A Rapid, Scalable Method for the Isolation, Functional Study, and Analysis of Cell-Derived Extracellular Matrix

Andrew L Hellewell, Silvia Rosini, Josephine C Adams

Research output: Contribution to journalArticle (Academic Journal)peer-review

11 Citations (Scopus)
380 Downloads (Pure)

Abstract

The extracellular matrix (ECM) is recognized as a diverse, dynamic, and complex environment that is involved in multiple cell-physiological and pathological processes. However, the isolation of ECM, from tissues or cell culture, is complicated by the insoluble and cross-linked nature of the assembled ECM and by the potential contamination of ECM extracts with cell surface and intracellular proteins. Here, we describe a method for use with cultured cells that is rapid and reliably removes cells to isolate a cell-derived ECM for downstream experimentation. Through use of this method, the isolated ECM and its components can be visualized by in situ immunofluorescence microscopy. The dynamics of specific ECM proteins can be tracked by tracing the deposition of a tagged protein using fluorescence microscopy, both before and after the removal of cells. Alternatively, the isolated ECM can be extracted for biochemical analysis, such as sodium dodecyl sulphate-polyacrylamide gel electrophoresis (SDS-PAGE) and immunoblotting. At larger scales, a full proteomics analysis of the isolated ECM by mass spectrometry can be conducted. By conducting ECM isolation under sterile conditions, sterile ECM layers can be obtained for functional or phenotypic studies with any cell of interest. The method can be applied to any adherent cell type, is relatively easy to perform, and can be linked to a wide repertoire of experimental designs.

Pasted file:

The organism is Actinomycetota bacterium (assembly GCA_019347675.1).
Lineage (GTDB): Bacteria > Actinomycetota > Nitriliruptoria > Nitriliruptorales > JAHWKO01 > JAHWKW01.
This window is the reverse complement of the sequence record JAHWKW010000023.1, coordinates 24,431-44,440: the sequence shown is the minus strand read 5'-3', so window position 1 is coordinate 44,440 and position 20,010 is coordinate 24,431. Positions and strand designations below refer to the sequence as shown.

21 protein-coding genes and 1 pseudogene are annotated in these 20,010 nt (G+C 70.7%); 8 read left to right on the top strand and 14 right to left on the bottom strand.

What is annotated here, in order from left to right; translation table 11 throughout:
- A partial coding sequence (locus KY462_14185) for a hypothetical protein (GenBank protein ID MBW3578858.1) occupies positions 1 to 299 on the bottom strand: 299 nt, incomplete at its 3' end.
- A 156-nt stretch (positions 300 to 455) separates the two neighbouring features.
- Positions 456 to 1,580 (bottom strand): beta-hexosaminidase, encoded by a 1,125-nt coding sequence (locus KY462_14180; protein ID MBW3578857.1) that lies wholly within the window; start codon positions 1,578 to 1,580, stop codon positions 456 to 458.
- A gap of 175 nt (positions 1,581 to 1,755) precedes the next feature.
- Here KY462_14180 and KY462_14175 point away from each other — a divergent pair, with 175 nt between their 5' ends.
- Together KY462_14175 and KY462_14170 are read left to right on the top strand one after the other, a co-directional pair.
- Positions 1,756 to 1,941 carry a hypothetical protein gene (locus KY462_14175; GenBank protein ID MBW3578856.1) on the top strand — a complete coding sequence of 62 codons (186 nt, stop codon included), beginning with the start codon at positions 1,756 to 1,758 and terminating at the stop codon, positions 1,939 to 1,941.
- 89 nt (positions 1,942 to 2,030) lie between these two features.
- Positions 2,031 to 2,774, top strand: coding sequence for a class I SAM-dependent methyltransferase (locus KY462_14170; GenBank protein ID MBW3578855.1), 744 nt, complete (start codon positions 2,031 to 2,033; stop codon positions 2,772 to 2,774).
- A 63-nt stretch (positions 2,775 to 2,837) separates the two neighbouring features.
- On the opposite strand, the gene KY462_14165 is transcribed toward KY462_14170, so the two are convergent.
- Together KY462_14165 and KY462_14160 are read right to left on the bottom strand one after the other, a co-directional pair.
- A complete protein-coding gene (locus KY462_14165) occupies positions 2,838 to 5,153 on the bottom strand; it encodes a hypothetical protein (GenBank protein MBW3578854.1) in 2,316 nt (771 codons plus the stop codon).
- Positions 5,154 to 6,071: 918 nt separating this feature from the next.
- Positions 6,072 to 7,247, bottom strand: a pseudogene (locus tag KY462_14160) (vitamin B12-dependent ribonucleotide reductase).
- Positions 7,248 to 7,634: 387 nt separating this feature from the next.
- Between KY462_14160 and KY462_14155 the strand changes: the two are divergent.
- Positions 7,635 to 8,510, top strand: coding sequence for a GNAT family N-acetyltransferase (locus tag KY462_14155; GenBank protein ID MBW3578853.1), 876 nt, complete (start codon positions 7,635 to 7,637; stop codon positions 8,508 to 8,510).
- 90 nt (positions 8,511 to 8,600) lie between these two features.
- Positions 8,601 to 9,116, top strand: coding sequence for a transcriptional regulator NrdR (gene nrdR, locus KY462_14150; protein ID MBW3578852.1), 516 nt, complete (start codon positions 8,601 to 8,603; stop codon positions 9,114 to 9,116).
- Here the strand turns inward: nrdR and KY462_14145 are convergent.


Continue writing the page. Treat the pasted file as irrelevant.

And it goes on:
Original languageEnglish
Article numbere55051
Number of pages9
JournalJournal of Visualized Experiments
Issue number119
DOIs
Publication statusPublished - 4 Jan 2017

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